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New York Cool - Music

Eric Atienza Talks to
The Henry Clay People

Opposite Photo:
Jonathan, Joey and Jordan

Photo Credit:
Amy Davidson



Jonathan, Joey and Jordan


Los Angeles five-piece The Henry Clay People - named after the Great Compromiser as a compromise between several other names - were in town opening for Against Me! and the Silversun Pickups at East River State Park. After playing a show on the waterfront facing the early evening Manhattan skyline they sat down with New York Cool to answer some questions.

Eric Atienza: How’d you guys meet each other?

Joey (guitars, vocals): [Andy and I] are brothers, so we met by default. I met Eric in Junior High. I heard that he played drums and we became friends in PE.

Eric (drums): We started a shitty band.

Joey: Several shitty bands. Jon joined the band next like three years ago. He actually joined on guitar first.

Jonathan (bass): Because you guys needed a third guitar.

Joey: Once we realized we didn’t need that anymore and lost our bass player Jon moved to bass. Then we got bored of touring as a four-piece and we added Jordan.

Jordan (keyboards): Not as a good musician or anything, just as a goofball. A band jester.

Eric Atienza: You’ve been touring for quite a while. Have you played New York before?

Joey: We’ve played Webster Hall a handful of times and Bowery Ballroom and the Music Hall of Williamsburg. I have a major crush on this city.

Andy: Every time this is the most exciting part of the tour, just coming into New York. It was weird this time that we were actually looking at the skyline [while playing] because that’s what always gets me excited.

Jon: We’re extremely excited when we come into the city and then totally exhausted when we leave.

Joey: I love it. It’s like a hungover, empty wallet feeling. Vegas like you’re angry at and you resent the city but New York you feel like it socked you in the gut, but you deserved it.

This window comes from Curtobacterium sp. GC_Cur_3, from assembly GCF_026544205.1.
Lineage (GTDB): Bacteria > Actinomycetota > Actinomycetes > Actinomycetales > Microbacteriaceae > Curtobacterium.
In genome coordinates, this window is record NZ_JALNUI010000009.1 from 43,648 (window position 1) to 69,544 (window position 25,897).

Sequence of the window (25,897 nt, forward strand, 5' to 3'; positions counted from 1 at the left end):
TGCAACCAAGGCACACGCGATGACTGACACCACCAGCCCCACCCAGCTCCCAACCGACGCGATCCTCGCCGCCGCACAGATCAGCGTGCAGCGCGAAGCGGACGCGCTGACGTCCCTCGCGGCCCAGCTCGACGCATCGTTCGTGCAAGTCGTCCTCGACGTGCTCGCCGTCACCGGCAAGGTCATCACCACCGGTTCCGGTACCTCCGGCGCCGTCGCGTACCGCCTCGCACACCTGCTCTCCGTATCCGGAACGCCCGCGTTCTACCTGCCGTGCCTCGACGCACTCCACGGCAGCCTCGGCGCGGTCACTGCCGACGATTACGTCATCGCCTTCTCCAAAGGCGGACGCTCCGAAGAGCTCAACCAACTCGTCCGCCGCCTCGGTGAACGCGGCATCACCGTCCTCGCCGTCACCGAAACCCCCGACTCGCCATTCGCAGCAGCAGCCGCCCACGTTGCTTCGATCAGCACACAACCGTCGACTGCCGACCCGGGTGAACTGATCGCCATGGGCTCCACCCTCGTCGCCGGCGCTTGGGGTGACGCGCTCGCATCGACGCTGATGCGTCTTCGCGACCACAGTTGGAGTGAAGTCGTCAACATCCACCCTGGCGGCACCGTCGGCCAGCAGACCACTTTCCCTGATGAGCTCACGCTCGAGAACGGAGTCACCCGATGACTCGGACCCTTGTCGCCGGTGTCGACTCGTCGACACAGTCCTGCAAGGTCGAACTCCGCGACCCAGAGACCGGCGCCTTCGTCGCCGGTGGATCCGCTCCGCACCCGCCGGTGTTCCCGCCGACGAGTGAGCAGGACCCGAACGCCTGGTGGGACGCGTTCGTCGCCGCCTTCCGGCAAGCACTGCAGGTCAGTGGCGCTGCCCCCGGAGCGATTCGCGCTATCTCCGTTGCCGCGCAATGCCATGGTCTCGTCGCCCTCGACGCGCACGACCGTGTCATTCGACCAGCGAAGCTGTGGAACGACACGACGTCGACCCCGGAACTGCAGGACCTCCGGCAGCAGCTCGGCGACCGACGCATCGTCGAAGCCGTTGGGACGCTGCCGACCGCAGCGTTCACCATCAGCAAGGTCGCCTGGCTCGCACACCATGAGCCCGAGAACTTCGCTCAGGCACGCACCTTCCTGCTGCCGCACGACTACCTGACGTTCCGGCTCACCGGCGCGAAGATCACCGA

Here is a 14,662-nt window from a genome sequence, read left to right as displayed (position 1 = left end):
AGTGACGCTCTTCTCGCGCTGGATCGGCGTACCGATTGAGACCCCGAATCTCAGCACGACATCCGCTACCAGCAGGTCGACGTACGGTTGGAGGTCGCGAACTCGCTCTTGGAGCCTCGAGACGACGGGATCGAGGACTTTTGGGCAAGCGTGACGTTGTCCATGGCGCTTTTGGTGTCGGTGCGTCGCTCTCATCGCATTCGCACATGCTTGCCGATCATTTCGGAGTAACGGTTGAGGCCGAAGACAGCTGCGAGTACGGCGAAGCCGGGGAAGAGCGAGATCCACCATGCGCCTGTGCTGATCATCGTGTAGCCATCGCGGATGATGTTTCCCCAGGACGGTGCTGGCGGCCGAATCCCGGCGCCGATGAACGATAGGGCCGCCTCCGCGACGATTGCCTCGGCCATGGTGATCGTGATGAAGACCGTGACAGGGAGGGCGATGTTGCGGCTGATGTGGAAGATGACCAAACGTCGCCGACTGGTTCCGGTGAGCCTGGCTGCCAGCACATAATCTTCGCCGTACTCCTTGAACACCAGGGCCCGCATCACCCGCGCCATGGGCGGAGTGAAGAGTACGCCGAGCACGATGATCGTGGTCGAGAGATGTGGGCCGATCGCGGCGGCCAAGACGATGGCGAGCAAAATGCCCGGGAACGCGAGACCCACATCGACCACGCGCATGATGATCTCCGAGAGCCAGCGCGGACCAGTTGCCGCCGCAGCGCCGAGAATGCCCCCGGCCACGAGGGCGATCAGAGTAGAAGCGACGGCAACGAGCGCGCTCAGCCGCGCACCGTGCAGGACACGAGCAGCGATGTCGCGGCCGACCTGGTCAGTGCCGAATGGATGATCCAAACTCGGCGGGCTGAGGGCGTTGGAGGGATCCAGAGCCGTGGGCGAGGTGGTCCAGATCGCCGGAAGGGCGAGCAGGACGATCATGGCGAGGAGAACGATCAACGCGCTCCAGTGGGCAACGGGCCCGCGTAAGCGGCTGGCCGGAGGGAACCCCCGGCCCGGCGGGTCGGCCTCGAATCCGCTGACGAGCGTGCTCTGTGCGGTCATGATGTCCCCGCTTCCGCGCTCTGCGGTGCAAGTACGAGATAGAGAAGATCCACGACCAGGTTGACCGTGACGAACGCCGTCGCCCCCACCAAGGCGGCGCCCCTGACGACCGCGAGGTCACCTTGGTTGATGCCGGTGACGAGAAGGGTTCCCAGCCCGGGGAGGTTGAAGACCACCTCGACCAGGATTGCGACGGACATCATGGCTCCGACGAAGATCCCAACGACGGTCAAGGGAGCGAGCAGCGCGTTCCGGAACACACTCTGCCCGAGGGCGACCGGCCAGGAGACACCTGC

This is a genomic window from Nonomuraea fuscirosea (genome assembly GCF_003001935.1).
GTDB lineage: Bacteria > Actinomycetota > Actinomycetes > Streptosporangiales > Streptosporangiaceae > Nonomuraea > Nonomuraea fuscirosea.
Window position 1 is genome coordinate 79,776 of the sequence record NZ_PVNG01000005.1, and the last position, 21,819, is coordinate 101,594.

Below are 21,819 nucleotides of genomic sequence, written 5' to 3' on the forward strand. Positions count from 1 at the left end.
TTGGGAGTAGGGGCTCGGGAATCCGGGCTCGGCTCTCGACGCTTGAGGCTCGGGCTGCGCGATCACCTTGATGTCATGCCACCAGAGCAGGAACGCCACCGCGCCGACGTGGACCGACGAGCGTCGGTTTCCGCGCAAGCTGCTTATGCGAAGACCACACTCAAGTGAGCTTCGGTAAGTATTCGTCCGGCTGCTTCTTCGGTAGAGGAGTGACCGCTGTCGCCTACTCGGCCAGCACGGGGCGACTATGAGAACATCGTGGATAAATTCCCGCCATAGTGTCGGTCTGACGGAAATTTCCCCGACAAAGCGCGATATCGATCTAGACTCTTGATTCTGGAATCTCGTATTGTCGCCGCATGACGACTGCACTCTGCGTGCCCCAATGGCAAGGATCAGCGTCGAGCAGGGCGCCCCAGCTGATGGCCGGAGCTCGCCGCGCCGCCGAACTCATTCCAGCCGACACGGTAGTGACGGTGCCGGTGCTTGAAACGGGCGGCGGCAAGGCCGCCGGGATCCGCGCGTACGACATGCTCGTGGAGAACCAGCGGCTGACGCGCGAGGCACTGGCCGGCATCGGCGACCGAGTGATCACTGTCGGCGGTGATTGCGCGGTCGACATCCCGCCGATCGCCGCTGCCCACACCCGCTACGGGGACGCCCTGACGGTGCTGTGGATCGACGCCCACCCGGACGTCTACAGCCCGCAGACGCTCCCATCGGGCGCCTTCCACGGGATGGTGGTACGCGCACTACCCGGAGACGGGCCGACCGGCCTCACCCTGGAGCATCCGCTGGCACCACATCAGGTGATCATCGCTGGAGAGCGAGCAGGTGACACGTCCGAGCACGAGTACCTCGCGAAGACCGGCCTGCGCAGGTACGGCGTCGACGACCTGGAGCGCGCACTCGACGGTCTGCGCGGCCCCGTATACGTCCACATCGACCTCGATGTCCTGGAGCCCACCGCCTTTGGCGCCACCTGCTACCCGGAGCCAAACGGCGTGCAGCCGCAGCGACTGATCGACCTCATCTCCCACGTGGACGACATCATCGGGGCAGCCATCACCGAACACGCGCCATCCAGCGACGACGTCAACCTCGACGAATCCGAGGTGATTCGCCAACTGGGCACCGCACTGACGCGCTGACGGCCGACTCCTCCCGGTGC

Jon: When you leave Vegas you can hear it saying, “I told you you were an idiot.”

Eric Atienza: As a band that’s played in a lot of places do you think geography still matters? Is it important to move to a Brooklyn or L.A.?

Joey: Yeah, I mean except for John the rest of us are sort of suburban So-Cal kids so we never moved to a place to exploit the music scene, but I do feel like it should be part of – I think I romanticize cities too much – but it should be part of who you are. We just covered Jackson Browne and Jackson Browne is a Southern California dude.

Jon: It’s a question that comes up in the van a lot like we listen to new stuff and ask “Oh where are they from?”

Joey: I romanticize Minneapolis a lot because the Replacements are from there. When I go there I’m just like “This is the greatest thing ever!” Do I really think it’s the greatest thing ever or is it just because the Replacements are from there?
You’re on TBD now but you’ve self-released albums in the past. Does being on a label still matter?

Joey: Yes. I feel like there’s a lot of little headaches in the details. Like how’s this going to be in a record store or how’s this going to be sent out to people? What are we supposed to do with this? All of those questions are answered by the label.